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Creating Digital Traces of Ideas: Evaluation of Computer Input Methods in Creative and Non-Creative Drawing
Uppsala University, Disciplinary Domain of Humanities and Social Sciences, Faculty of Social Sciences, Department of Informatics and Media, Human-Computer Interaction.ORCID iD: 0000-0001-7616-5045
2014 (English)Doctoral thesis, comprehensive summary (Other academic)
Abstract [en]

Ideas are formed in a process of idea generation that includes creation, development, and communication of new ideas. Drawing has been used as a support for ideation for centuries. Today, computerized tools are commonly used for drawing. Such tools form a user interface between the human and the resulting drawing presented on the screen. The interface may come between the user and the drawing in a disruptive way also affecting the ideation process.

Using controlled laboratory studies, this thesis investigates the consequences of drawing with different user interfaces in two types of tasks: creative drawing tasks (based on a standardized test of creativity) and non-creative drawing tasks (i.e. shape-tracing tasks where no new idea is created). The goal was to identify and evaluate the consequences of the several issues originating from the use of different input devices, the functionality of the graphical user interfaces, the formulation of the drawing task, and the user’s previous experience.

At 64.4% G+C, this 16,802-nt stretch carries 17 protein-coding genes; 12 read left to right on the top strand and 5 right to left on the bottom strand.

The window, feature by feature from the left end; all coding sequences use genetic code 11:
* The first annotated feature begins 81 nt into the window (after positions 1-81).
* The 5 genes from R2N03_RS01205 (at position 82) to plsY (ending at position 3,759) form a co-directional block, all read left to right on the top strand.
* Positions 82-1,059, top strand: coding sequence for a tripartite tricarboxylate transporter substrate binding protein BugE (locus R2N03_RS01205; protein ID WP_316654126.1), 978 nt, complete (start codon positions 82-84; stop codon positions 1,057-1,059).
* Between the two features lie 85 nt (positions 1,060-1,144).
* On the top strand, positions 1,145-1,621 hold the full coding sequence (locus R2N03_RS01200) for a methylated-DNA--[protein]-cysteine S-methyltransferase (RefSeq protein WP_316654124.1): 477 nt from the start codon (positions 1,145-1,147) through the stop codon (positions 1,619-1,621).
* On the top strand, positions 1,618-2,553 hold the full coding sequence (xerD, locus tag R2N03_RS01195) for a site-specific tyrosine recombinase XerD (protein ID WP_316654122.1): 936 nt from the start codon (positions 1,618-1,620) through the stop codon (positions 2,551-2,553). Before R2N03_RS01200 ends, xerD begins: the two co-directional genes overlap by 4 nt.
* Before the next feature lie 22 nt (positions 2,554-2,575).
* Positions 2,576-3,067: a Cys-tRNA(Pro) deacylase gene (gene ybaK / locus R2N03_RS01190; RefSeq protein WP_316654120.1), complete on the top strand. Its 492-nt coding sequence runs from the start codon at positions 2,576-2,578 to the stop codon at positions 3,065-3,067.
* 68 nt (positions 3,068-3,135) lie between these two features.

The results showed that drawing tasks are oriented toward quality of outcomes and that higher input accuracy led to higher quality of outcomes of both creative and non-creative drawing tasks. This came with a trade-off between the quantity and quality. In ideation, less accurate input devices facilitated significantly more ideas but these were of lower quality. In non-creative tracing, higher speeds caused lower quality of outcomes.

The users subjectively preferred higher accuracy, also when an inaccurate user interface offered an eraser function. However, using the eraser allowed avoiding reinterpretations of ideas and led to ideation strategies characterized by laborious drawing that negatively affected the quality and quantity of the ideas produced. For non-creative drawing, the more difficult the shapes were, the lower the tracing accuracy.

In the thesis a new framework for interaction analysis is introduced that improves the theoretical and practical understanding of computerized drawing tasks and the phenomena resulting from different aspects of the user interface design of computerized drawing tools.